Nova Scotia's Cape Breton Island is a beautiful region with a unique community whose history and ethnic composition have resulted in the evolution of a powerful sense of identity and place. While outsiders may think only of the island's perennial economic woes and long economic dependence on coal mining and steel production, it is also the home of a rich, vibrant, and distinct culture. Brian Douglas Tennyson's Cape Bretoniana is the first bibliography to gather together all known publications relating to the history, culture, economy, and politics of Cape Breton Island. With more than 6000 entries, it not only provides a comprehensive listing of publications and post-graduate theses, but also detailed annotations on the listings. Each entry lists the author, title, place of publication, publisher, date of publication, volume and issue number in the case of periodicals, and page references, followed by a brief description of the item. Cape Breton has never been so thoroughly documented. This bibliography will help to ensure that ? even in a world becoming increasingly homogenized by the forces of globalization ? unique cultural identities like Cape Breton's can be preserved and nurtured.
The writings of twentieth-century author Jack Finney are classic contributions to the genres of science fiction and suspense thrillers in American literature. Two of Finney's novels, The Body Snatchers and Good Neighbor Sam, became the basis of popular films, but it was his time-travel story Time and Again (1970) that won him a devoted following. The novel about an advertising artist who travels back to the New York of the 1880s quickly became a cult favorite, celebrated especially by New Yorkers for its rich descriptions of life in the city at that time. The year of his death, Finney finished the sequel, From Time to Time (1995). In 1955 he published The Body Snatchers, a chilling tale of aliens who emerge from pods in the guise of humans. Many critics interpreted the insidious infiltration by aliens as a cold war allegory that dramatized America's looming fear of a communist invasion, and the 1956 film Invasion of the Body Snatchers was remade twice. Over the course of his career, Finney wrote ten novels, more than 50 short stories, two plays, and a work of nonfiction, all of which are presented and discussed in this book. Also, reproduced in full and analyzed is a series of letters exchanged between Finney and various persons associated with his alma mater, Knox College. These letters give rare insight into Finney's character and demonstrate his personal interest in some of the themes that recur in his fiction. This work begins with an overview of Finney's life and career, presents a complete assessment of the author's works, and concludes with a look at the various ways that Finney's works have been adapted for the stage, television, and film. Also included is the first comprehensive list of Jack Finney's writings ever published.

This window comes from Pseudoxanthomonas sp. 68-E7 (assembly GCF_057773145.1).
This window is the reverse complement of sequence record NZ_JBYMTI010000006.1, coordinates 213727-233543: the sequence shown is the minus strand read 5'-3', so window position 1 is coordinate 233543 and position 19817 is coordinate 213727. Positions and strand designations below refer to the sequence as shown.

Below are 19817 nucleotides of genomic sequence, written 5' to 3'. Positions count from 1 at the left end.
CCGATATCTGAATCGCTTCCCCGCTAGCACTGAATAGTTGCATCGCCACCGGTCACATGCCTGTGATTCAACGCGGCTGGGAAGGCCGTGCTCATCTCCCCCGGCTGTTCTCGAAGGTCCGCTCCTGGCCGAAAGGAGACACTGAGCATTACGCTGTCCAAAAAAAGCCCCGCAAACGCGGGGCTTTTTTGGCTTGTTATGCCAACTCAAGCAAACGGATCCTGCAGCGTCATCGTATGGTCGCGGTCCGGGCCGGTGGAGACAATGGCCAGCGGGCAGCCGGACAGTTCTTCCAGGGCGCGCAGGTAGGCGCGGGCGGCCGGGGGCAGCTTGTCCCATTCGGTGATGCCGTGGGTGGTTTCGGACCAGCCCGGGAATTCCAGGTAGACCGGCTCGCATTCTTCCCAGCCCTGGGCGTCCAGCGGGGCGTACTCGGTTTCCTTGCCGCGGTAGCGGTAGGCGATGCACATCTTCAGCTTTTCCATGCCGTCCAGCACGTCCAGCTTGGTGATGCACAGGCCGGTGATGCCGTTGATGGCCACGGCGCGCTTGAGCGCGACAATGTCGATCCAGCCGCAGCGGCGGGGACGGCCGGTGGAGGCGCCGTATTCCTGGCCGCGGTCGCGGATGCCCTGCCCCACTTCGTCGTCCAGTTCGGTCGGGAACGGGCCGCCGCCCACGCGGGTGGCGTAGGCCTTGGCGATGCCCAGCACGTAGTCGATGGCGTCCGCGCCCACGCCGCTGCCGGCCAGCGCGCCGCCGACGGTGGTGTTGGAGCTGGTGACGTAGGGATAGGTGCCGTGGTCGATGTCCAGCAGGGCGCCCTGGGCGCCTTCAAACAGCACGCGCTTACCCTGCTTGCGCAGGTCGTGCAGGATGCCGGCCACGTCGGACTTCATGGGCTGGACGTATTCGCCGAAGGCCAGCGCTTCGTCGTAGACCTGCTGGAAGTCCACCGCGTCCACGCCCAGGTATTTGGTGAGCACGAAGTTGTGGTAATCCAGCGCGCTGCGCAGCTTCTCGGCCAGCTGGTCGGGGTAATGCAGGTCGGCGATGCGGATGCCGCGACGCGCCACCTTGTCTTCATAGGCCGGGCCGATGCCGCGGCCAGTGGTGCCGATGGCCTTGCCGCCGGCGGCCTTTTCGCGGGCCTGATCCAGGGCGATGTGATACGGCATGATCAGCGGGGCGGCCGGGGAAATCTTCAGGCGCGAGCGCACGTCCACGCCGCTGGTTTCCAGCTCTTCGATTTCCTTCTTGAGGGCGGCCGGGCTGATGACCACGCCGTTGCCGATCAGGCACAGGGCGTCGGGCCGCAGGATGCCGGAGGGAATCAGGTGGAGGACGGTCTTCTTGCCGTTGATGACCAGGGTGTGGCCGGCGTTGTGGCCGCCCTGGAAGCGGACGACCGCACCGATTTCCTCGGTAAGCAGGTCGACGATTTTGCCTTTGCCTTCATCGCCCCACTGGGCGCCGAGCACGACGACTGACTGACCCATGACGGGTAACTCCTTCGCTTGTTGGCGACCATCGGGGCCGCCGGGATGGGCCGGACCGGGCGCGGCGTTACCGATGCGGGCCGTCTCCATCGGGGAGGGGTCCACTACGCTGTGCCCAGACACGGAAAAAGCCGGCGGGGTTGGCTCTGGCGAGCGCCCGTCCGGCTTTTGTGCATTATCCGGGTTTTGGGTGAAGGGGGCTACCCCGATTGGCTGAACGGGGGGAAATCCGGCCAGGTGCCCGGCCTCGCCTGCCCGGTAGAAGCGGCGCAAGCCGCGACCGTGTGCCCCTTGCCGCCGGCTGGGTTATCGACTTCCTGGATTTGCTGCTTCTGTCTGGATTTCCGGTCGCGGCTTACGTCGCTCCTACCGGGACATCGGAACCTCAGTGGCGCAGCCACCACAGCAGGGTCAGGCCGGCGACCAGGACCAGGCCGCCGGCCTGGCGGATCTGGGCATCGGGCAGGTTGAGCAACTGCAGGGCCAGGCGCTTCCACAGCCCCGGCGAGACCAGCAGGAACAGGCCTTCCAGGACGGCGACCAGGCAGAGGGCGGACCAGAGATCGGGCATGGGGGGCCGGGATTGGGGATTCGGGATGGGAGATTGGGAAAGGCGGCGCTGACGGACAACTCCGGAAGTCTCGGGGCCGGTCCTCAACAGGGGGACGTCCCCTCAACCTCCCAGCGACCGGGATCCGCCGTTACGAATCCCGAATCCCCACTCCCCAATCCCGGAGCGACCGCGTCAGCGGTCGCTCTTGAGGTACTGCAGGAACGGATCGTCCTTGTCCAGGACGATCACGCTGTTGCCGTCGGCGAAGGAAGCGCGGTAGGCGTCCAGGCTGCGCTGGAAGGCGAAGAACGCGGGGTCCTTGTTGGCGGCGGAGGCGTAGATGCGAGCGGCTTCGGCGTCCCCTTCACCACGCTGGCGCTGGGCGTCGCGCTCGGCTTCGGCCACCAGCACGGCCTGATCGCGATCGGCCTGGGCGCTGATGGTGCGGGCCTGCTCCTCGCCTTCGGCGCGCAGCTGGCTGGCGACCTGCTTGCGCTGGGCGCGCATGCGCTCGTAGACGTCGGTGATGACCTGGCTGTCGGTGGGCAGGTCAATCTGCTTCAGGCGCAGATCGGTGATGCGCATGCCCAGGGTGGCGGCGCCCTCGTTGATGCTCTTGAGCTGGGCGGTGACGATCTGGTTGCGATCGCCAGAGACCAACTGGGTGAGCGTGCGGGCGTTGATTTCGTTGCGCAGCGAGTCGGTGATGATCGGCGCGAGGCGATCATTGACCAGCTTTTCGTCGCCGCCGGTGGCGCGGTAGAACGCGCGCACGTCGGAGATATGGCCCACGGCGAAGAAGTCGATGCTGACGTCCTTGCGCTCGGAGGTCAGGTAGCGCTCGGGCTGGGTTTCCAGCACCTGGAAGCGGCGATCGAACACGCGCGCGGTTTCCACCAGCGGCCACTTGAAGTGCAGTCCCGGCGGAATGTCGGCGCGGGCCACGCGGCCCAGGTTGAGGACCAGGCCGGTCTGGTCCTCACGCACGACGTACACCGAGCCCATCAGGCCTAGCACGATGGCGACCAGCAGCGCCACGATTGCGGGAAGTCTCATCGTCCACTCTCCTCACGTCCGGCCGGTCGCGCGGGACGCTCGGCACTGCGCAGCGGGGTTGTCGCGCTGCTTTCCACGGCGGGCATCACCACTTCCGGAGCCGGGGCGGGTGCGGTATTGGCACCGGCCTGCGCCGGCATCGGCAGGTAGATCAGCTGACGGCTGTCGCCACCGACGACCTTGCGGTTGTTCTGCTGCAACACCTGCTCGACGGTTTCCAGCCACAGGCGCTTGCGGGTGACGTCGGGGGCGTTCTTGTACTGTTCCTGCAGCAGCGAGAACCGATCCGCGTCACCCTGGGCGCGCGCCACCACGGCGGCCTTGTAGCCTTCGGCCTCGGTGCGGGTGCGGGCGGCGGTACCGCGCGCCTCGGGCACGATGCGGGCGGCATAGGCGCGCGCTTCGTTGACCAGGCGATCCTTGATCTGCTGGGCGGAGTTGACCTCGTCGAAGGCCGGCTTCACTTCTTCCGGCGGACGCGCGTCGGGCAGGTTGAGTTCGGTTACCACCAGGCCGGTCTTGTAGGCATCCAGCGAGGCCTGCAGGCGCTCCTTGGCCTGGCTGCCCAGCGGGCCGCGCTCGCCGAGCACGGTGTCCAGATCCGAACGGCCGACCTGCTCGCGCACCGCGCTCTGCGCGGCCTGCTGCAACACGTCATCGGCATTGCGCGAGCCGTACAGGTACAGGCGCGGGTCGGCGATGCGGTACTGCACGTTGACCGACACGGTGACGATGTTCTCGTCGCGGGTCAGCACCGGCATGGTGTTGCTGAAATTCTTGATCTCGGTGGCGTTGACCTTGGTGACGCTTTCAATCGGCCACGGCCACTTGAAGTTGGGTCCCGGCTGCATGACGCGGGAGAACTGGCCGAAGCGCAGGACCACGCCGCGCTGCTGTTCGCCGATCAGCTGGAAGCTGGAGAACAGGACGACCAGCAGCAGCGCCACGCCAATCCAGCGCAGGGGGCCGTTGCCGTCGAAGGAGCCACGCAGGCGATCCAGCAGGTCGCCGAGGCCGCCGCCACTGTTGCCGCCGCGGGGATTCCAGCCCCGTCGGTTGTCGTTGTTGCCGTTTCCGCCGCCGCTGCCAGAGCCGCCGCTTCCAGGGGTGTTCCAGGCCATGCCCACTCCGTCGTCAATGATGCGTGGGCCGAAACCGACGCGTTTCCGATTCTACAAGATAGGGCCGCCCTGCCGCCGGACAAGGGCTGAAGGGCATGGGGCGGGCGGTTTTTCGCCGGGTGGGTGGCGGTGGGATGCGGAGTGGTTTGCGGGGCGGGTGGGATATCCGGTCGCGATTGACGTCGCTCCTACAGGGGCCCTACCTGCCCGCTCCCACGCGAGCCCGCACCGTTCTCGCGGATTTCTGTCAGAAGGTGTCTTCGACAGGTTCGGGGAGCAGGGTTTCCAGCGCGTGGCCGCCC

Author: Norman Cazden Herbert Haufrecht Norman Studer
Publisher: SUNY Press
Notes and Sources to Folk Songs of the Catskills, also published by the State University of New York Press, is the companion volume to Folk Songs of the Catskills. It contains extensive reference notes that exemplify and support detailed citations in the commentary preceding each song. The book also includes a comprehensive list of sources, including books, broadsides or pocket songsters, disc recordings, music publications, periodicals, tape archives, and other miscellaneous material, as well as information on variants, adaptations, comments or references, texts, and tunes. These notes are designed to provide succinct reference information.
A multidisciplinary index covering the journal literature of the arts and humanities. It fully covers 1,144 of the world's leading arts and humanities journals, and it indexes individually selected, relevant items from over 6,800 major science and social science journals.
In this book, Steve Gronert Ellerhoff explores short stories by Ray Bradbury and Kurt Vonnegut, written between 1943 and 1968, with a post-Jungian approach. Drawing upon archetypal theories of myth from Joseph Campbell, James Hillman and their forbearer C. G. Jung, Ellerhoff demonstrates how short fiction follows archetypal patterns that can illuminate our understanding of the authors, their times, and their culture. In practice, a post-Jungian ‘mythodology’ is shown to yield great insights for the literary criticism of short fiction. Chapters in this volume carefully contextualise and historicize each story, including Bradbury and Vonnegut’s earliest and most imaginatively fantastic works. The archetypal constellations shaping Vonnegut’s early works are shown to be war and fragmentation, while those in Bradbury’s are family and the wholeness of the sun. Analysis is complemented by the explored significance of illustrations that featured alongside the stories in their first publications. By uncovering the ways these popular writers redressed old myths in new tropes—and coined new narrative elements for hopes and fears born of their era—the book reveals a fresh method which can be applied to all imaginative short stories, increasing understanding and critical engagement. Post-Jungian Psychology and the Short Stories of Ray Bradbury and Kurt Vonnegut is an important text for a number of fields, from Jungian and Post-Jungian studies to short story theoriesand American studies to Bradbury and Vonnegut studies. Scholars and students of literature will come away with a renewed appreciation for an archetypal approach to criticism, while the book will also be of great interest to practising depth psychologists seeking to incorporate short stories into therapy.